Leader of the Black First Land First movement Andile Mgnxitama pens an open letter to President Jacob Gedleyihlekisa Zuma.
Dear President Zuma
I’m duty bound to warn you against signing the Expropriation Bill into an Act of Parliament. The truth is that the ANC and Parliament have been misled by the Deputy Secretary General of the South African Communist Party (SACP), Mr Jeremy Cronin. It was Cronin who led the drafting of the Bill and gave it interpretations which are designed to deceive. The bottom line is that contrary to what the preamble of the Bill says, there is nothing new in the Bill to move land policy away from the failed and unethical “willing buyer, willing seller” practice.
The preamble of the Bill makes false promises. It says that the objective of the Bill is to speed land redistribution through introducing mechanisms so as to shift policy from current unworkable land dispensation. The Bill is ostensibly about introducing land expropriation without paying market values. We contend that these promised measures in the Bill are not capable of being discharged.
Essentially Mr President, there is nothing new in the Bill. It’s not my place to remind you how white communists in South Africa have never served the black cause with loyalty. We know that the big split in the ANC which caused your movement some of the best black minds, like Robert Sobukwe, was because white communists inpossed the Freedom Charter on the ANC. There is little doubt that had Lembede lived a little longer he too would have left the ANC upon the adoption of the Freedom Charter. Cronin had done it again with the Bill. Like the Freedom Charter the Bill surrenders our land rights to whites.
I don’t want to belabour the point but I’m sure you remember that the provision of RDP houses to blacks is the legacy of the first Minister of Housing, the ubber communist, Mr Joe Slovo. Apartheid built us “match box” four roomed houses. We blacks revolted against that racist insult. Slovo built us RDP houses which our people correctly call “dog kennels” but are expected to celebrate.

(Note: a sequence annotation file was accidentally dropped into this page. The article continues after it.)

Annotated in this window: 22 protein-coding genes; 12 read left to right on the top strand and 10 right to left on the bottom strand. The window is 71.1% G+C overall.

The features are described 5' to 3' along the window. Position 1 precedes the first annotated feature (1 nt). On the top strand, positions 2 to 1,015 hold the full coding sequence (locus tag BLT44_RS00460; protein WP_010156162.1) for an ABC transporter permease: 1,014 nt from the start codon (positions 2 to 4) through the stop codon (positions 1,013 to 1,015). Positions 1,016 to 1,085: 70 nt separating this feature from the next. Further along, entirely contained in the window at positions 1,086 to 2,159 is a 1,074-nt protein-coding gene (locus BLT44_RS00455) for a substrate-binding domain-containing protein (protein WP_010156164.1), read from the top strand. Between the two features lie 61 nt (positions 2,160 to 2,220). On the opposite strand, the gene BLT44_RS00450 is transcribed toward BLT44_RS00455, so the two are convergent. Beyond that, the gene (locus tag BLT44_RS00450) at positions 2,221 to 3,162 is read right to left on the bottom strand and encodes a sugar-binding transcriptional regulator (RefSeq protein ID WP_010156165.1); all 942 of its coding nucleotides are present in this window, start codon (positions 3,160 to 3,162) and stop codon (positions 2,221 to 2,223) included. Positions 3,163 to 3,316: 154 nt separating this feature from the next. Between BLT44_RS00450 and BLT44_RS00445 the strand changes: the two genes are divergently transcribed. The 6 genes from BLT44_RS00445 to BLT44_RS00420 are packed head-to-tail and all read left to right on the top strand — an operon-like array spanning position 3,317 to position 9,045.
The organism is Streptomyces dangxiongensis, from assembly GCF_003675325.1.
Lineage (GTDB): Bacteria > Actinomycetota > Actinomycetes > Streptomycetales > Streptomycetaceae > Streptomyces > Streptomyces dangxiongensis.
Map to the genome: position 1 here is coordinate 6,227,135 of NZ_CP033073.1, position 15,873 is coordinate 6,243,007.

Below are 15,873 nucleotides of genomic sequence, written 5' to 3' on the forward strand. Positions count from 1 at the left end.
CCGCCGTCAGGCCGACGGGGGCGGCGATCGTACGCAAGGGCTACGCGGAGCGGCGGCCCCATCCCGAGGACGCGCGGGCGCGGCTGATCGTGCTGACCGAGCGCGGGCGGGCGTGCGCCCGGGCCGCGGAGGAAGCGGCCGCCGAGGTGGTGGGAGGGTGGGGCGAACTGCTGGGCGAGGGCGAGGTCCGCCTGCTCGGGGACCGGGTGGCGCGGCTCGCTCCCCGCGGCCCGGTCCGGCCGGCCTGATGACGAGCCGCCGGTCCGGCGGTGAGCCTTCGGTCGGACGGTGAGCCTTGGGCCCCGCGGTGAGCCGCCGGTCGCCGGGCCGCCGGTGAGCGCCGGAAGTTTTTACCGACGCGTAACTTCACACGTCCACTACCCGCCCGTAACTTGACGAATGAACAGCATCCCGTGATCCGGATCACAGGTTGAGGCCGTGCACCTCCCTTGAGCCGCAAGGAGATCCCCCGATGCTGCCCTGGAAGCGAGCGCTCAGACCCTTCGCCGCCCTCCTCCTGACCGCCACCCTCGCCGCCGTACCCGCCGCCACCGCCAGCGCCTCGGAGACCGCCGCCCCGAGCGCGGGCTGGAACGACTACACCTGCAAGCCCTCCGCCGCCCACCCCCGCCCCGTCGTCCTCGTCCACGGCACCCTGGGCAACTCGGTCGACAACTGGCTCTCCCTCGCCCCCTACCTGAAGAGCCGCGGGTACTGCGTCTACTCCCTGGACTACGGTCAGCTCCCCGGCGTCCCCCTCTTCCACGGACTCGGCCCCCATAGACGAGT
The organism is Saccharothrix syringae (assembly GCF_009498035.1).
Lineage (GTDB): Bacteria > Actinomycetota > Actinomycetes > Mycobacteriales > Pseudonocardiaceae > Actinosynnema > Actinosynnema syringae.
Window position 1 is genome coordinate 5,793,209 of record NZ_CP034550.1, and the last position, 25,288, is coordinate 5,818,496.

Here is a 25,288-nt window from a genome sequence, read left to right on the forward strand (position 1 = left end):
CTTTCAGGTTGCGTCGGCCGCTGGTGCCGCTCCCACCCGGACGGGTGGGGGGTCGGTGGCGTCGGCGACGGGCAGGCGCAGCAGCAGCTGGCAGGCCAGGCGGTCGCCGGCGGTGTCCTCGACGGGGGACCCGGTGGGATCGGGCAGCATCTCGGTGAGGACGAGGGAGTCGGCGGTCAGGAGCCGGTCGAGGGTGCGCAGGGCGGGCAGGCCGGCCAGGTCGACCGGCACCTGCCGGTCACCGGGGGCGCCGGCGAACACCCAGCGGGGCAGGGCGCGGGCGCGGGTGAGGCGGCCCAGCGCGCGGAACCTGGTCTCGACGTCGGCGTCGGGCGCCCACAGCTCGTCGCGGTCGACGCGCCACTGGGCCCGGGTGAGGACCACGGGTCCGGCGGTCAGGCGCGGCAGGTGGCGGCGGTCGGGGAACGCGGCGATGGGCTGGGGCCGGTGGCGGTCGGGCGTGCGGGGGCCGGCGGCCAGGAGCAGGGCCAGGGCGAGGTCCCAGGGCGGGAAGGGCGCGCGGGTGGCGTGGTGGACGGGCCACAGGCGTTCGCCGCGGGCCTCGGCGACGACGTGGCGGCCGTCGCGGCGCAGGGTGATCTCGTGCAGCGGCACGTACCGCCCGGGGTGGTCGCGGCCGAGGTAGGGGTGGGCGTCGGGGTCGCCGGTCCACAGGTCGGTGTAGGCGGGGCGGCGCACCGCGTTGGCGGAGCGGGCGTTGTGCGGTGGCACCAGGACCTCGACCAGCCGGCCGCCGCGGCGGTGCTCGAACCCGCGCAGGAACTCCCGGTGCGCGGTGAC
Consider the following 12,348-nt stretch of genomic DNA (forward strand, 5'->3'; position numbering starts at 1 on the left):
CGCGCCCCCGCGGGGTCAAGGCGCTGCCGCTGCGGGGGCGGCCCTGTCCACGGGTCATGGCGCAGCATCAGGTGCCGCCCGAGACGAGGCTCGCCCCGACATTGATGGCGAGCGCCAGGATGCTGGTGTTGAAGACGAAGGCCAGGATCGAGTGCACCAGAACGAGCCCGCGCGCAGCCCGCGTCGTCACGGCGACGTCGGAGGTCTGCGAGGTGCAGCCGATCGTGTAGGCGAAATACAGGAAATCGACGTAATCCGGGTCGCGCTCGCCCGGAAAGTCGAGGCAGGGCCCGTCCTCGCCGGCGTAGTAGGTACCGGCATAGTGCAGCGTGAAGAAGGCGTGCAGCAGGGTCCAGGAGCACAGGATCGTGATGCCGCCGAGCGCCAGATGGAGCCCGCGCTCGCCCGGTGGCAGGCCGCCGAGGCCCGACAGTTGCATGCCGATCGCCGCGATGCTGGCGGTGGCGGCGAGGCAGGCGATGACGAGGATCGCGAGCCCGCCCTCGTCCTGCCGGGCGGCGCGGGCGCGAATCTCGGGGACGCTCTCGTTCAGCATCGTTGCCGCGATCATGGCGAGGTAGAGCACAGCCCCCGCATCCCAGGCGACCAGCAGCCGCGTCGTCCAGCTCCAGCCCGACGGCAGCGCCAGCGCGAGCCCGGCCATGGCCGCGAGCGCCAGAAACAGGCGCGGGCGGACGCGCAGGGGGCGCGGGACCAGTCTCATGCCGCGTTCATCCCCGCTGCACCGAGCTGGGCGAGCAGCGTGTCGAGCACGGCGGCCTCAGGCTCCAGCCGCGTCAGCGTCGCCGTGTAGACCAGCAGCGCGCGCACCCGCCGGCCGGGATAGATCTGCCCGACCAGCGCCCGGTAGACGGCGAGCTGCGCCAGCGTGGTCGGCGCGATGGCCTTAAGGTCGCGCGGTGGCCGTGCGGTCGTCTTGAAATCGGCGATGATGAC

The point I’m making Mr President is that Cronin, as a direct beneficiary of land theft, has no emotional or psychological capacity and intent to design a program to end white land theft. Time and again your organization and the government (led by your organization) chose to rely on whites for advice on decolonisation. That’s like taking advice on how to keep a prison secured from a convicted criminal planning a jail break. It’s called shooting oneself in the foot. I’m avoiding calling it what it really is, which is stupidity.
Here are the questions you need to consider before signing the Bill. Firstly, does the Bill end the requirement that we should buy back our stolen land? Mr President they must not lie to you. They must not trick you about the lie that the Bill compels land owners to sell. The existing legislation already does that. Section 25(2)(a) of the SA Constitution already recognizes expropriation “for a public purpose or in the public interest”.
Secondly, ask them if the Bill recognizes that land in South Africa is stolen property? Then ask them on what moral and political basis do they base the requirement to buy back the stolen land?
Thirdly ask them how, if Cronin’s claim is true that the Bill ends the “willing buyer, willing seller” policy, are they going to determine compensation when expropriation happens. Ask them what is the criteria to be used to determine “just and equitable compensation”. Mr President, already three cases related to compensation have been determined by our courts. In all these cases the conclusion arrived at is that “just and equitable compensation” must be determined using the criteria of the market value of the relevant land. The Bill before you doesn’t address this issue. On the contrary it leaves final determination of the criteria for “just and equitable compensation” in the hands of the same courts that have shown bias towards land thieves.
Fourthly Mr President ask them why the Bill, like the Department of Land Affairs Medium Term Expenditure Framework (MTEF), has no legally binding targets of land delivery? If Cronin is so confident that his Bill will deliver land, why does the Bill not prescribe targeted hectares to be delivered at given times as a matter of law?
Mr President, send the Bill back. Demand a piece of legislation that is truthful to the requirement to end colonial land theft without placing the burden yet again on black people.
National Convener, Black First Land First